Singular and Plural Nouns

A noun is the name of a person, place, thing or idea. Because of the high volume of words which fall under the part of speech of “noun” in the English language, many kinds of nouns exist.

In this article we will look at singular and plural nouns. The word singular means “one” and plural means “more than one”. Most obviously, a singular noun is a noun that names one person, place, thing or idea, and a plural noun is a word which names more than one person, place, thing or idea.

A singular noun is an English word or phrase in its original form. The plural form of any noun is formed by changing the original word form slightly.

There are some rules to follow when changing nouns from singular to plural. We will look at that in a moment; first, let’s give some examples of singular and plural nouns side by side.

Singular Noun Plural Noun
Dog Dogs
Desk Desks
Tree Trees
Duck Ducks
Mango Mangoes
Wife Wives
Fly Flies
King Kings
Car Cars
Country Countries

 

Now let’s try to use some of these nouns in sentences.

1. The dog barked at the man. (singular noun)

2. The dogs ate the food. (plural noun)

3. We have one desk in our office. (singular noun)

4. They have five desks in their office. (plural noun)

5. We planted a tree in the front yard. (singular noun)

6. They planted some trees in the backyard. (plural noun)

7. A duck flew over the house. (singular noun)

8. Some ducks are swimming in the pond. (plural noun)

9. I ate a mango. (singular noun)

10. John ate ten mangoes. (plural noun)

11. The man bought a ring for his wife. (singular noun)

12. The men bought presents for their wives. (plural noun)

13. The boy swatted the fly. (singular noun)

14. The girl chased the flies with her hands. (plural noun)

15. Very long ago, a King was the ruler of almost every nation. (singular noun)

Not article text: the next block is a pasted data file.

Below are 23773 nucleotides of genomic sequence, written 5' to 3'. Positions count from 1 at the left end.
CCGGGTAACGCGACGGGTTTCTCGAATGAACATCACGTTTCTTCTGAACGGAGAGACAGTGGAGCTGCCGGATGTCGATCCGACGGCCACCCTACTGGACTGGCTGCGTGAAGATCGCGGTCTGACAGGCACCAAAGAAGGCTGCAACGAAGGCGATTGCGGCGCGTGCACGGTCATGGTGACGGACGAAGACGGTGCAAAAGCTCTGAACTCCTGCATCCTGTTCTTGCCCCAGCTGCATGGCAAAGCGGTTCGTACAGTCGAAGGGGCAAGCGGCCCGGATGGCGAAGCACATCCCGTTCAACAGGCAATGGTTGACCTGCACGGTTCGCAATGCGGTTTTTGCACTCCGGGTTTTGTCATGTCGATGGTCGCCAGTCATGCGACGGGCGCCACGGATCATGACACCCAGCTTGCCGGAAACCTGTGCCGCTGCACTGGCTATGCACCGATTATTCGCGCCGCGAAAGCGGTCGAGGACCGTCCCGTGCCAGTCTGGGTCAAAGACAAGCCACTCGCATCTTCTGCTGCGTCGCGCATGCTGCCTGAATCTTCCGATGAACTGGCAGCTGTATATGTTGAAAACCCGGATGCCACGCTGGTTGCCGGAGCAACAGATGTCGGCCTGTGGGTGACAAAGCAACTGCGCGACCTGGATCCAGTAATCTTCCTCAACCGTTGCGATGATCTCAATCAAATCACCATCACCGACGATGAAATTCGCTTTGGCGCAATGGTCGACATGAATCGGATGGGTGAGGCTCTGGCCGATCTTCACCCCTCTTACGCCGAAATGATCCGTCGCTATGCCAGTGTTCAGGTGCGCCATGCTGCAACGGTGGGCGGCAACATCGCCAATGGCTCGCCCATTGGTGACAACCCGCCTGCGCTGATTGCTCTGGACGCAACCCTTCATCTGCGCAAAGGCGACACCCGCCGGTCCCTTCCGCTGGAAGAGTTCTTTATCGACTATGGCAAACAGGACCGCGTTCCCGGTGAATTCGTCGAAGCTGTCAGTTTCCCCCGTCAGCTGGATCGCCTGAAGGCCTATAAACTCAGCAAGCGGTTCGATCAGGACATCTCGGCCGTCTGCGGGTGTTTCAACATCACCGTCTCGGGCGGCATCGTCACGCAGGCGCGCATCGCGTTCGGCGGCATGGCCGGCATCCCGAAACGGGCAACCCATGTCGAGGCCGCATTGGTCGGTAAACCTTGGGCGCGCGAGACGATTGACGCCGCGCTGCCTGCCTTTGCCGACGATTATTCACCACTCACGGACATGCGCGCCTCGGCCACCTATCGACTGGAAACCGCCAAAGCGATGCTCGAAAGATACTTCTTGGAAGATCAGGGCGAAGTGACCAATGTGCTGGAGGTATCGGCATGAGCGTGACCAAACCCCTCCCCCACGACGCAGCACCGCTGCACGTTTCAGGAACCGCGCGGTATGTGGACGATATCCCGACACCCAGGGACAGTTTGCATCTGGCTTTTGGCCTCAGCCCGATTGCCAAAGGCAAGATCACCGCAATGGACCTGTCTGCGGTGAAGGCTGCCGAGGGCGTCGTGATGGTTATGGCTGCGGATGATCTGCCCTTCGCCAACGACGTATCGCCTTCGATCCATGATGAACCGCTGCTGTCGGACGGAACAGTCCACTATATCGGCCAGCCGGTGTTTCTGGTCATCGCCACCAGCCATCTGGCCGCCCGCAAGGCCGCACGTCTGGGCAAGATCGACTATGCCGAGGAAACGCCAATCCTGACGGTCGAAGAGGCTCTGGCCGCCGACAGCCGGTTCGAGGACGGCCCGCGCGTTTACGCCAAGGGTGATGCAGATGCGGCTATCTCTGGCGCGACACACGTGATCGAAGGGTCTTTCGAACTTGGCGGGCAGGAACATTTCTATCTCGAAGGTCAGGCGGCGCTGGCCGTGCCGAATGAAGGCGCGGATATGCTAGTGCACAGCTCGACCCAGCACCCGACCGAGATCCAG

16. Nowadays, Kings are very scare as head of a nation. (plural noun)

17. My brother bought a car. (singular noun)

18. I like spacious cars. (plural noun)

19. I live in a beautiful country. (singular noun)

20. There are many countries in the world. (plural noun)

There are some rules to follow when changing a noun from the singular to plural form:

1. If the singular form of the noun ends with s, z, ch, sh, or x, add es to form the plural. Examples:

Singular: bus, church, flash, box

Plural: buses, churches, flashes, boxes

2. If the singular form of the noun ends o, AND the second-to-last letter is a vowel, add s to form the plural. Examples:

Singular: stereo, radio, video

Plural: stereos, radios, videos

3. If the singular form of the noun ends in o, AND the second-to-last letter is a vowel:

a) USUALLY add es to form the plural, examples:

Singular: tomato, potato, mosquito

Plural: tomatoes, potatoes, mosquitoes

b) SOMETIMES add s to form the plural, examples:

Singular: avocado, photo, piano

Plural: avocados, photos, pianos

4. If the singular form of the noun ends in y, AND the second-to-last letter is a vowel, add s to form the plural, examples:

Singular: day, tray, turkey

Plural: days, trays, turkeys

5. If the singular form of the noun ends in y, AND the second-to-last letter is a consonant, you USUALLY change the y to i and add es. Examples:

Singular: fly, ability, mummy,

Plural: flies, abilities, mummies

6. If the singular form of the noun ends in f or fe:

a) USUALLY change f to v and add s OR es. Examples:

Singular: wife, leaf, loaf

Plural: wives, leaves, loaves

b) SOMETIMES add s. Examples:

Singular: roof, chief, belief

Plural: roofs, chiefs, beliefs

More on the noun:

[related-articles-by-tag]

Article location: Patrickcarpen.com >> English >> English Language >> Grammar >> Parts of Speech >> The Noun

Keywords: singular nouns, plural nouns, singular and plural nouns, the noun, parts of speech, English, language

Leave a Reply

Be the First to Comment!

Notify of
avatar
wpDiscuz